Dear Rachel,

I feel like G‑d is rejecting me. I try to do good things—really I do, but I seem to fail miserably at them. I’ll give you a few examples. I invited a couple for Shabbat dinner, and they didn’t show up. I spoke to them right before Shabbat, and theyI try to do good things, but I seem to fail miserably said they that were coming. No show, no explanation, no apology. I sent a check to a charity, and the check bounced (on a technicality), even though I had enough money in the account. Another example: I put my name on the list for people who were interested in volunteering to help organize a fun day for kids, and they never called me. It’s like G‑d is saying, “I don’t want your mitzvot; I don’t want your good deeds. Can you get any lower than being rejected by G‑d?


Dear Mitzvah-Seeker,

It’s so refreshing to read about someone who is depressed because she is prevented from doing good, rather than someone who is depressed because they’re prevented from doing bad. G‑d wants us to build a world full of kindness, and I have no doubt that He is very pleased with your efforts. And you, too, will reap benefit from them because all we can do is make an effort; the results are in the hands of G‑d.

You seem to think you haven’t done these mitzvahs, but youAll we can do is make an honest effort actually have. Someone who tries to do a mitzvah and is prevented from completing it gets credit for the mitzvah as if he or she had done it. Of course, beyond the reward, you would like to see the satisfaction of the mitzvah being fulfilled and helping accomplish tikkun olam. But G‑d often has other plans for reasons we cannot fathom, and we have to learn to accept His reality.

Here are a few reasons that might account for your not being able to complete your worthy aspirations:

  1. Each one of us comes to this world with a heavenly “To Do” list. We have things we must accomplish and things other people must accomplish. To prevent us from doing things on other people’s lists and help focus on our own, we are given certain limitations. Sometimes these limitations are physical, sometimes mental or emotional, sometimes financial, and sometimes even other people are involved in keeping you on track. This doesn’t mean you shouldn’t invite people for Shabbat or volunteer or give tzedakah, but when it doesn’t work out, it means it wasn’t meant to. Think of it like runners in a race. If they weren’t limited by the boundaries of the track, they would be running forever off-course, never reaching the finish line.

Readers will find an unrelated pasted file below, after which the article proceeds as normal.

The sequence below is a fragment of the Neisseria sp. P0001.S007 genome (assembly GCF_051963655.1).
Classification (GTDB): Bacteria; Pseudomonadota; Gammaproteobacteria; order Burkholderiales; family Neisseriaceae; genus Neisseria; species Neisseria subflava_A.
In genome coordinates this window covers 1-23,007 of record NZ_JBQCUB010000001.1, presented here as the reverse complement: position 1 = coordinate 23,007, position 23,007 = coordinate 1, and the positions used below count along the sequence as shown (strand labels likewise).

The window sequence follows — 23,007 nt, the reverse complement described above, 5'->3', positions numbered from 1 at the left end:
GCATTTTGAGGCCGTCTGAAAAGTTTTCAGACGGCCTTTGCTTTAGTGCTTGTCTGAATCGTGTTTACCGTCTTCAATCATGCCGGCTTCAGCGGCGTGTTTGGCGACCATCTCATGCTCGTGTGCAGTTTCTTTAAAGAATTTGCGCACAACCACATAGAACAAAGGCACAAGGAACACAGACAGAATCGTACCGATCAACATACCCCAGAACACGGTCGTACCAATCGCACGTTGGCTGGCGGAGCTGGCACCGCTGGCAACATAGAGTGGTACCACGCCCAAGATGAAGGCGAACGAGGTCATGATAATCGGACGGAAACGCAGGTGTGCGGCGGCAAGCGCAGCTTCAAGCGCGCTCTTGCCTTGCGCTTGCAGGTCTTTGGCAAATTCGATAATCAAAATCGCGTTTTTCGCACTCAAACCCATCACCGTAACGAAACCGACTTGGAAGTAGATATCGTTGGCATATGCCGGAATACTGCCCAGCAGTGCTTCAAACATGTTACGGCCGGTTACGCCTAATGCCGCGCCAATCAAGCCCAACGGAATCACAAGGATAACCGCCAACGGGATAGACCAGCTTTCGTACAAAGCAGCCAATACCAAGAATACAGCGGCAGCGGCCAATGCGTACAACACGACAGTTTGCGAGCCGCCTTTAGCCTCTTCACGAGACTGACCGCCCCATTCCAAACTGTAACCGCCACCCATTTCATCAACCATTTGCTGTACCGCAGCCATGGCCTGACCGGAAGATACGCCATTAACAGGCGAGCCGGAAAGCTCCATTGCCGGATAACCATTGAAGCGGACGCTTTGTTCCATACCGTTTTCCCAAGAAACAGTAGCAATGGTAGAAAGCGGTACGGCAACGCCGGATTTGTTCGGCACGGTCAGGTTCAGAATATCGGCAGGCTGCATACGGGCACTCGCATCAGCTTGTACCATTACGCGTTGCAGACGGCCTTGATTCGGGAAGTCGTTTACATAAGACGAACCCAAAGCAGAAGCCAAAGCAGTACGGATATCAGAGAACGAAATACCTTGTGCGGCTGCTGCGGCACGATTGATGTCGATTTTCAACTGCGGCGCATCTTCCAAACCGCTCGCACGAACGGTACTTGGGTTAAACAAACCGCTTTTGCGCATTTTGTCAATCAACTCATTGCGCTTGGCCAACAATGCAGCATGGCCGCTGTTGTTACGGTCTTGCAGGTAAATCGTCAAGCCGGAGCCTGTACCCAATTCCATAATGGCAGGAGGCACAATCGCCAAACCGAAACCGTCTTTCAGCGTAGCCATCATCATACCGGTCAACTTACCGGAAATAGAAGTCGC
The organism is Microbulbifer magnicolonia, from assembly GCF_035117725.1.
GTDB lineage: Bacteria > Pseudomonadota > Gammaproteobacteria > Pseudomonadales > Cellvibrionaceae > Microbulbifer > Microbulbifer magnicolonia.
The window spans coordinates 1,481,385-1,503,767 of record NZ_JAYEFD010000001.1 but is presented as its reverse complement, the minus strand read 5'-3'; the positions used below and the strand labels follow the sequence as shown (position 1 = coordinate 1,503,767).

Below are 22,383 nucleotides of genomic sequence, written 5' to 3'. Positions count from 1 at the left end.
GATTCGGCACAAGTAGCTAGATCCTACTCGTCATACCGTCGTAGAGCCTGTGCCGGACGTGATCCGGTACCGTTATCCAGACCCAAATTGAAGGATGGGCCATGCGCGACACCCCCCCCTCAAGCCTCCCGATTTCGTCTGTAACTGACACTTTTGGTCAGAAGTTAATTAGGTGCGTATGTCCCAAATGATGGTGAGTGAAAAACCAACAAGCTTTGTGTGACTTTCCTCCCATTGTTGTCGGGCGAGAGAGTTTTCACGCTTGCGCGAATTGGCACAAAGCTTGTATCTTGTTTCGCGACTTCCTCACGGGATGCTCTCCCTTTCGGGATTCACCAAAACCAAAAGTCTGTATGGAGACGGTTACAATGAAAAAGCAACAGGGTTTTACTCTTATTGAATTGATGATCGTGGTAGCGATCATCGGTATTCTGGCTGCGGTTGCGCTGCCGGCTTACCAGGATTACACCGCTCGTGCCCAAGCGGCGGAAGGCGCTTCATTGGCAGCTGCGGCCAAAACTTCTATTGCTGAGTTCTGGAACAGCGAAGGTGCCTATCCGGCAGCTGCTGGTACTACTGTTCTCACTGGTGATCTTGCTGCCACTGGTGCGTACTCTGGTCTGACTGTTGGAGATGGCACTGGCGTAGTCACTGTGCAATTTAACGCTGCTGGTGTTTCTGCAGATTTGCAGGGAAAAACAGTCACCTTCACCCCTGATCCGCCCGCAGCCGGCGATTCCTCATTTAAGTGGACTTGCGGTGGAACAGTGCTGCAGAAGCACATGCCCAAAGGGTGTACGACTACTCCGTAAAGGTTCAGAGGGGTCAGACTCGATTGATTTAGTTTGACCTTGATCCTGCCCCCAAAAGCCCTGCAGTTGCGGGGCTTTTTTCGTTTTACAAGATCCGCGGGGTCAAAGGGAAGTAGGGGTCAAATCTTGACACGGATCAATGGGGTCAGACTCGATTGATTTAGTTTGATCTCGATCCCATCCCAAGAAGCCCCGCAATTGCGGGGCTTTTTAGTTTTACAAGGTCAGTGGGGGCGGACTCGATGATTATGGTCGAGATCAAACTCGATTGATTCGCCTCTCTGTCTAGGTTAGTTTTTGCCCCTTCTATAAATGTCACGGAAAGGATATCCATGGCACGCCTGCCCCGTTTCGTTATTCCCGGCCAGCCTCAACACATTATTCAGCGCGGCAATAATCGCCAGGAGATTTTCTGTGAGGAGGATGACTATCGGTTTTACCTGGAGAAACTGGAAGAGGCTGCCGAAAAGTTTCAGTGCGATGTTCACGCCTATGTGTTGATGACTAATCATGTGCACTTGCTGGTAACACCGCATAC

2. Sometimes, G‑d wants us to make an even greater effort that we are doing, either to reap greater reward or to flex our character building muscles. By having to go the extra mile, we are paving the way for future greater successes. This seems contradictory to the first reason, so how do we know which one it is? We don’t. We do the best we can, and then we leave it up to G‑d.
  3. Sometimes, what we’re meant to work on isn’t doing kindness, but how we react when we’re prevented from doing it. Do we take it as a personal affront, disappointed that the world isn’t running according to our will? Or do we accept that everything that happens is G‑d’s will and part of a master plan, and it is our mitzvah to accept it? How we react to frustration, disappointment and glitches in our lives, especially when we are trying to do what we believe G‑d wants of us, helps mold us into servants of G‑d, serving G‑d with complete faith that He knows what’s best for us.
  4. Ask yourself if you’re doing this kindness at the expense of someone else who needs it more. Should you be spending more time with your family instead of volunteering? Could the money you wanted to donate to charity be used to help a down-and-out relative or neighbor? Is there someone needier of a Shabbat invitation? Even charitable deeds work on a hierarchy, and charity begins at home, with those closest to you. So, maybe the mitzvot you are trying to do should be directed a little differently.

There are many other reasons, but whatever they are, they’re all good.Learn to focus on your intentions Learn to focus on your intentions and efforts, and not necessarily the results of your actions. Keep them focused on becoming closer to G‑d. If you do the best you can, even a little extra and surrender the outcomes to G‑d, then you will be happy doing kindness whatever the physical outcome, and the spiritual outcome will be only for the good.

Far from G‑d rejecting you, I am sure you are one of His favorite people, which is why He is challenging you to climb even higher to reach greater spiritual heights. King Solomon wrote in his book of Proverbs, “For a righteous man can fall seven times and rise.”

I am certain you will rise to the challenge.